When challenged, housing ministers always emphasis how valued the private landlords’ contribution is, but when it comes to policy statements and action, they seem to do the exact opposite – it just seems so hypocritical. Right now the whole government emphasis appears to be away from helping the small-scale buy-to-let landlord and towards encouraging the institutional investor. The Paper also indicates that local authorities are to be encouraged to become private landlords, to invest in private rented housing to let at commercial rates, in direct competition with the private rented sector (PRS).
A London School of Economics report (https://goo.gl/NI4IV8) has warned that: “even if institutional investors enthusiastically enter the market, individual landlords will remain dominant – as they are across Europe.” So far there is little evidence that the government’s drive for institutional build-to-rent has been a roaring success, as a recent House of Lords committee report (https://goo.gl/0qp3PP) says, previous attempts to encourage such efforts have “achieved little”.
Instead the Residential Landlords Association (RLA) has called on the government to ensure that incentives are provided to all of the private rental sector, including encouraging smaller private landlords and supporting them to expand their investment to provide the extra housing urgently required.
Ministers have been saying for some time that they want to encourage longer tenancies in the rental market, presumably to encourage more family tenancies, yet official government data shows that the average length of time a tenant spends in the private rented sector (PRS) in the same home is now four years.
Responsible landlords will always encourage longer tenancies, regardless of the wording of the agreement, providing (1) rent is paid on time and (2) the property is being treated with respect. The only motivation I see for the desire for a longer term commitment is to get landlords to be tied in regardless of the performance of the tenancy. I find it hard to believe that small landlords or institutional landlords would see that as desirable.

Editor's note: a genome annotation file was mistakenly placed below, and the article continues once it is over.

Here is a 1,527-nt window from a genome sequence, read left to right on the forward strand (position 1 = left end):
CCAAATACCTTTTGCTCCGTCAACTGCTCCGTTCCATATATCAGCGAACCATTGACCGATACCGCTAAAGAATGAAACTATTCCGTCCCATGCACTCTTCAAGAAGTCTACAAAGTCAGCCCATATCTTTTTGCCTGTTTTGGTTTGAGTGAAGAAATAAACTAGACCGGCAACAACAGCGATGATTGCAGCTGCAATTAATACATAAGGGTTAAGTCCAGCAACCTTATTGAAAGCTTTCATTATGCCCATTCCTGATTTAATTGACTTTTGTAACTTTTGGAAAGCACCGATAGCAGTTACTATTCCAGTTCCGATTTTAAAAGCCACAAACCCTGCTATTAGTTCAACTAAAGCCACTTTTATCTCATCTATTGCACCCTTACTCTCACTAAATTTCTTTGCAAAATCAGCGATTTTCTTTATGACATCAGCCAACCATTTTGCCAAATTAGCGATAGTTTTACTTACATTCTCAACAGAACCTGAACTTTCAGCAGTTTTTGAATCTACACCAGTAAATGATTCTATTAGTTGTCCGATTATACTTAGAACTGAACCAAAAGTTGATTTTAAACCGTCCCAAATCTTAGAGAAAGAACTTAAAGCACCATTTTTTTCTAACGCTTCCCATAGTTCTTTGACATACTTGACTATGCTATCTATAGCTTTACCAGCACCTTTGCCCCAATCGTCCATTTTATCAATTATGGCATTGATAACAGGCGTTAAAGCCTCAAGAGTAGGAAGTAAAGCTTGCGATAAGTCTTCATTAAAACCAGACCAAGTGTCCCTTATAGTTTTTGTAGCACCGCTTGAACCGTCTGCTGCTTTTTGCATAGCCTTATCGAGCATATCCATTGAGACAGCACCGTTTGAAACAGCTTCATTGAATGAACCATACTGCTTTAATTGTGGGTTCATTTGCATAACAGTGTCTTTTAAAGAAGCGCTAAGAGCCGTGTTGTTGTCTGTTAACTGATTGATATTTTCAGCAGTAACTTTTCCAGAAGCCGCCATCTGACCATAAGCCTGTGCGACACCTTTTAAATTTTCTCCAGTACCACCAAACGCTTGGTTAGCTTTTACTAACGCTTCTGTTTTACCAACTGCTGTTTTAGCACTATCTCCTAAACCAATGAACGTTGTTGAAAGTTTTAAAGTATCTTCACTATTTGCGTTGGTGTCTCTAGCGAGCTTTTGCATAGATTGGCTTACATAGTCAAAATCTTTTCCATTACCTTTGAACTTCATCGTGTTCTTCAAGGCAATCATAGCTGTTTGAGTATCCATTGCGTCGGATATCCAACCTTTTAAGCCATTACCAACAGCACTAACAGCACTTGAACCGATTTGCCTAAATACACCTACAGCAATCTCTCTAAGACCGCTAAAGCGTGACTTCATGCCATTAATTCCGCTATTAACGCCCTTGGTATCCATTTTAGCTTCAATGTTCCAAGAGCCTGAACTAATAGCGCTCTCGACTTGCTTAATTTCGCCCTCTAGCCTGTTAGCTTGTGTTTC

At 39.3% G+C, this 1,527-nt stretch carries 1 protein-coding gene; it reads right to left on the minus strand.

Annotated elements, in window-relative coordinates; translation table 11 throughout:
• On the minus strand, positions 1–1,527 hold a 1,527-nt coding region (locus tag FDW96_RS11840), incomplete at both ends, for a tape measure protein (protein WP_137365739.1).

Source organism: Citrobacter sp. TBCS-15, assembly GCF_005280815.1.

RLA Chairman, Alan Ward commenting on the White Paper, said:
“Whilst we welcome efforts to boost the supply of homes to rent, this will not be achieved through a single minded focus on corporate investment.
“The very fact that a renewed push is being made for such investment is a sign that previous efforts have failed.
“Any plan for the rental sector that does not provide equal support and encouragement for the vast majority of individuals making up the country’s landlord population is doomed to failure.
“Instead the Government should look again at the tax rises imposed by the previous Chancellor on landlords which will only act as a disincentive for the hundreds of thousands of smaller landlords to get more properties on the rental market.”
Small-scale private landlords face tough challenges ahead, especially relating to the tax changes, and also the other coming legislation mentioned above. Because of this rents are likely to rise and landlords leaving the sector will increase rented housing shortages. Surprisingly, the White Paper has little to say in their support and almost denies the reality when it “aims to deliver more affordable homes to rent.”
Tom Entwistle, Editor of LandlordZONE®
Housing White Paper 2017: https://goo.gl/5lirqd